New Neurotech Initiatives Boost SCI Market Potential

by James Cavuoto, editor

October 2019 issue

The neurotech market for treating paralysis caused by spinal cord injury took a major step forward this month with two significant announcements, one in the commercial arena and another involving funding.

On the commercial side, GTX medical BV, the European firm spun off from the research of Gregoire Courtine at EPFL, announced it has merged with NeuroRecovery Technologies, the Los Angeles firm spun off from Reggie Edgerton’s research at UCLA. The merged entity keeps the name GTX medical. The Christopher & Dana Reeve Foundation will be a shareholder in the merged company, alongside current investors including LSP, Inkef, Wellington Partners, and GIMV.

The merged company is developing a therapy called targeted epidural spine stimulation, an implantable SCS system with real-time lower limb motion feedback. This system is in late-stage development and has been shown to restore locomotion in a some people living with incomplete SCI. A second, noninvasive product offering—transcutaneous spinal cord stimulation—is being developed to improve arm and hand function. Unclear at this point is whether Edgerton and Susan Harkema, another key investigator involved with epidural stimulation for SCI, will join the new firm. Edgerton has launched another firm, SpineX, to pursue SCI neurorehabilitation, although rights to patents developed by Edgerton and UCLA and Harkema and University of Louisville that were assigned to NRT now belong to GTX. In an interview with NBR, GTX CEO Sjaak Deckers expressed optimism that NRT’s scientific team would stay on with GTX. “The researchers in this field have a moral responsibility to stop their fighting,” he said, though he acknowledged that scientific disputes can often help move a field forward.

NRT’s former CEO Nick Terrafranca will head up business development for the GTX. “Bringing our two companies together was the best thing that could have happened for the technology and the SCI community,” he said.

“Neurostimulation represents the single biggest breakthrough ever in creating dramatic functional recovery in patients living with SCI. With the support of the Reeve Foundation, the first worldwide organization in SCI history will be established,” commented Jay Shepard, board member of NRT.

On the research side, DARPA earlier this month unveiled a new SCI program called Bridging the Gap Plus, which combines neurotechnology, artificial intelligence, and biological sensors. It opens the possibility of overcoming the worst effects of SCI by promoting healing at the wound site and interfacing with the nervous system at points around the body to restore natural functions such as breathing, bowel and bladder control, movement, touch, and proprioception that can be lost when the spinal cord is damaged. BG+ will encompass all phases of the injury and it is open to regenerative therapy, neural diagnostics and functional restoration of SCI.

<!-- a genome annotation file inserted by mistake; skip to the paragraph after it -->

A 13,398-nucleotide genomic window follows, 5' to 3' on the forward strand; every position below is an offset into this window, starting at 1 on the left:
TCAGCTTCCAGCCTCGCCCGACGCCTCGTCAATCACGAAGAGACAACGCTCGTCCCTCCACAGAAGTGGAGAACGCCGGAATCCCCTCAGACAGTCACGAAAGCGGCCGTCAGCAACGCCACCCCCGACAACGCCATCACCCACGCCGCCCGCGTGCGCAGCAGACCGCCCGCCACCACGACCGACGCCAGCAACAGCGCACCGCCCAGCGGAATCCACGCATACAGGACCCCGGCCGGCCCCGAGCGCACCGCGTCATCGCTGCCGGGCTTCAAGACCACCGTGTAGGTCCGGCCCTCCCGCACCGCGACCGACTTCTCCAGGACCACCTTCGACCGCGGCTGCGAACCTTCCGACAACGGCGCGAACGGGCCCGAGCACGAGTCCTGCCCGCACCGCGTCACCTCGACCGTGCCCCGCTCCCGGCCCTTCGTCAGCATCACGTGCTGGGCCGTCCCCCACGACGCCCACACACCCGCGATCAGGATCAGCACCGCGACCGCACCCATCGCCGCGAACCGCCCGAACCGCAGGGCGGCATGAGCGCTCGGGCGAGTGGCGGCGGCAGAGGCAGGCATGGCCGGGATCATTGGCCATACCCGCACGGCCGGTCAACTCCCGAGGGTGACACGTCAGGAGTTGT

DARPA has already awarded $6.3 million to a team led by Brown University’s David Borton to develop and test an “intelligent spinal interface” aimed at helping restore limb movement and bladder control for people with SCI.

Developed in collaboration with physicians at Rhode Island Hospital along with commercial partners at Intel and Micro-Leads Medical, the experimental spinal interface will be designed to bridge the gap in neural circuitry afflicted by a spinal injury. The idea is to record signals traveling down the spinal cord above an injury site and use them to drive electrical spinal stimulation below the lesion. At the same time, information coming up the cord from below the injury will be used to drive stimulation above the injury.

The device could potentially help to restore both volitional control of limbs as well as sensation lost due to injury. The project will make use of a high-resolution spinal cord stimulation technology developed by Micro-Leads, called HD64.

“For many years, spinal cord stimulators have led to unpredictable clinical outcomes due to an inherent difficulty with localizing therapy to only the parts of the body that need it,” said Bryan McLaughlin, founder and CEO of Micro-Leads Medical. “We developed HD64 to provide a two-times increase in the number of therapy locations and greater pinpointing accuracy without changing the implantable device size or number of wires.”


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